The plaintiff after due service of process and for want of an answer recovered judgment against the defendants at fall term, 1874, of Buncombe superior court for $5,416.50, whereof $3,000 is principal money. On December 26th, 1876, notice of a motion to vacate thejudg* *299ment was served upon the plaintiff’s attorney, upon the following grounds therein assigned :
1. On account of mistake, inadvertence, surprise or excusable neglect.
2. For that the judgment was obtained against the course of the court and is irregular and this defendant has a good and valid defence in law, in equity and in good morals to the said action. The motion was heard at fall term, 1877, upon the affidavits of the defendants, R. M. Henry and M, Erwin, of E, B. Davis former sheriff' of Jackson county, J, E. Reed clerk of the said superior court, and a certified transcript of the judgment rendered in. the former court of equity on which that now sought to be set aside is founded; and the court decided that the motion was not made in time under C. C. P., § 133, but was irregular under section 217, and ordered it to be vacated. Upon appeal by both parties from this ruling, it was held that the vacating order was unauthorized upon either ground and was reversed as erroneous. The opinion is reported in 78 N. C., 45 and 46.
A similar motion, after due notice, has been made, distinctively put upon the ground of a fraudulent advantage taken of the defendants in entering up the judgment and upon evidence more full and minute, but in substance the same as that produced upon the former trial, the particulars of which it is not necessary to repeat except that it is directed to an impeachment of the judgment itself as unjust and inequitable.
At fall term, 1879, the motion was again heard before the presiding judge who refused to vacate and held that the judgment should stand as a security for whatever sum, to be ascertained upon a reference for an account, should be found to be due to the plaintiff, and directed, upon defendant’s giving a bond of indemnity against damages, an injunction to issue restraining the plaintiff from proceeding to enforce the collection of his judgment,
*300From this ruling both parties again appeal; the defendants from the refusal to vacate; and the plaintiff from the restriction of the annexed trust and the restraining order to give it effect.
The question to be determined is whether the matter is res adjudicatU, or is open to the present renewed application.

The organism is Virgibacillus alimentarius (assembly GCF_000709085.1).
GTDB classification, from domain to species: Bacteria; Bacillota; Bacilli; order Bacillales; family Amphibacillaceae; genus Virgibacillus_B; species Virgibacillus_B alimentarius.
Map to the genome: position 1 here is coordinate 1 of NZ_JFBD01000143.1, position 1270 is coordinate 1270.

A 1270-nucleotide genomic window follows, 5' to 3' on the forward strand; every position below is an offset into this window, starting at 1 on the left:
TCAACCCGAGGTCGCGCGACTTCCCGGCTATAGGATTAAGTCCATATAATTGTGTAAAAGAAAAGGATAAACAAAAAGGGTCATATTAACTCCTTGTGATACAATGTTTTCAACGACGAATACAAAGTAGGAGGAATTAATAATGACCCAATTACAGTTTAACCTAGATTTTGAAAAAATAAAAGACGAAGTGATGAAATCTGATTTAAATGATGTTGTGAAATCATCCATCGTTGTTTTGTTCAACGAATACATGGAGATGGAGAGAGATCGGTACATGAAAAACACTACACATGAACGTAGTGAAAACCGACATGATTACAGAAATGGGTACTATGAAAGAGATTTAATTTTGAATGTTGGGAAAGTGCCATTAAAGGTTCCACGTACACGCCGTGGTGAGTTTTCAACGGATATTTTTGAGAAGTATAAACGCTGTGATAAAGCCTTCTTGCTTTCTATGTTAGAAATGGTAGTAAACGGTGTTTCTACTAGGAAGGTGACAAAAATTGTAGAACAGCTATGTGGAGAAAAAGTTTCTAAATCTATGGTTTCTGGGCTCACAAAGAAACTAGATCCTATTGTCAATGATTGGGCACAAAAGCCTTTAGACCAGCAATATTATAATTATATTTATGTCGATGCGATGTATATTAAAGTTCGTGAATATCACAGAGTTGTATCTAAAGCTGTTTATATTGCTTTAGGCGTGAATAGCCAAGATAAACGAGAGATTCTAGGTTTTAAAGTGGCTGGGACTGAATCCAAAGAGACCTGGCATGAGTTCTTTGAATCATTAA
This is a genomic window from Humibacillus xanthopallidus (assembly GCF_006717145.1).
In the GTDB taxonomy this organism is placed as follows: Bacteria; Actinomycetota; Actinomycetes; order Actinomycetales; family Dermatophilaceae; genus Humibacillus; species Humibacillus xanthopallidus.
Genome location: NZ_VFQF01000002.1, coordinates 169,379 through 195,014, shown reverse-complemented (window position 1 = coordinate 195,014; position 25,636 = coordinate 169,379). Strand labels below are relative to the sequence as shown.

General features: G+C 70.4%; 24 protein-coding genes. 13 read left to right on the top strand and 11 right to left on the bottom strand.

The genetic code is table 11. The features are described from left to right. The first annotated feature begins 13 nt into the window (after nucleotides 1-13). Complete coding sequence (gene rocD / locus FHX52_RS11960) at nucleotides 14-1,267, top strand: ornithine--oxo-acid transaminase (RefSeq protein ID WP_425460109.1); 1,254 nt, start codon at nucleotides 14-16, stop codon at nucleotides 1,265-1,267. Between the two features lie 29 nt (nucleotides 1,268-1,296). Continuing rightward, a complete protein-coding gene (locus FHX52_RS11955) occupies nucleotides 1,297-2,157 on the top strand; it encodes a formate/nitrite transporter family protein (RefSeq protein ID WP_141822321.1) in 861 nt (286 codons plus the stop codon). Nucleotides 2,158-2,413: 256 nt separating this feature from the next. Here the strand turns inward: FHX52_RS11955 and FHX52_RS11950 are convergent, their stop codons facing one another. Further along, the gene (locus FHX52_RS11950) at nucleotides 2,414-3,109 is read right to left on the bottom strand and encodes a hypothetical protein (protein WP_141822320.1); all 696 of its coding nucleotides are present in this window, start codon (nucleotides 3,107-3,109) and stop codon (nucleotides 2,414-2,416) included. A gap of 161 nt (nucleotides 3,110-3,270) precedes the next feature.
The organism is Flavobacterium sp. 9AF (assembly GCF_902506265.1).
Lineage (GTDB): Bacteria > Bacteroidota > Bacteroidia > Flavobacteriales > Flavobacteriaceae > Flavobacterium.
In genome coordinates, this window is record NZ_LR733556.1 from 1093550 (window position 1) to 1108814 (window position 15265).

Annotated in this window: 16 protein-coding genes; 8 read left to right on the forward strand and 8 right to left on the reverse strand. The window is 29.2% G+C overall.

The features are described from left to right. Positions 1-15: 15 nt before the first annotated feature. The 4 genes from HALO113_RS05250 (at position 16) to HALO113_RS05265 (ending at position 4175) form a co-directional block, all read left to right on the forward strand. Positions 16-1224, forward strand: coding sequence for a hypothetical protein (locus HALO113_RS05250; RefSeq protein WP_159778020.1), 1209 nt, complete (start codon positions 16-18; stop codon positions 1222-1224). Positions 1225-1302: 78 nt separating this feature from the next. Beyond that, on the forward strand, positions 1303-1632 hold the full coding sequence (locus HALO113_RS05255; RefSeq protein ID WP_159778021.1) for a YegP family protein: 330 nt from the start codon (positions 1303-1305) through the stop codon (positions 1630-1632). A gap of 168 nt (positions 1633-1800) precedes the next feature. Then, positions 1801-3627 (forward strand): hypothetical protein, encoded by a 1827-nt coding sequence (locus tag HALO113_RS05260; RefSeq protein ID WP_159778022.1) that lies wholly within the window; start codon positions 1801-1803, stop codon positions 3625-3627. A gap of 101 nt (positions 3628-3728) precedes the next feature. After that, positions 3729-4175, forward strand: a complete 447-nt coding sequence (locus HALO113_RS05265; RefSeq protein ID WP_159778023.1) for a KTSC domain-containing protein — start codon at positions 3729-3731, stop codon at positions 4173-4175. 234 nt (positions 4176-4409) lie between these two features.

The first application proceeds upon two specially assigned grounds, but any others could have been added sufficient to support'the motion to set aside the judgment. Indeed these two are less congruous than would be the first associated with that now assigned. They all look to one common result, relief from an inequitable judgment, and are indeed but accumulated reasons why it should be granted. The notice itself in general terms impeaches the judgment as indefensible in law, in equity and good morals, a basis sufficiently comprehensive to admit the attack now made upon its fairness and integrity. The evidence then as now offered is largely directed to an impeachment of the judgment on its merits as well ás for the manner in which it was entered up. If this further ground could have been taken in that proceeding, and we see no reason why it could not, then whether in fact it was or was not, the result is equally decisive and fatal. The law does not tolerate successive actions or proceedings, merely upon newly assigned reasons, when one and the same object is aimed at in all and it can as well be attained in a single action or proceeding; unless perhaps when a party is prevented by the fraud of another, an exception which finds no support in the facts of this case. The cases cited for the defendant, Jarman v. Saunders, 64 N. C., 367; Thompson v. Badham, 70 N. C., 141; Smith v. Hahn, 80 N. C., 241, and Molyneux v. Huey, 81 N. C., 106, establish the proposition that the remedy is by a motion in the cause and not by a new and original action, and hence redress would have been as Veil afforded in the former as in the present application.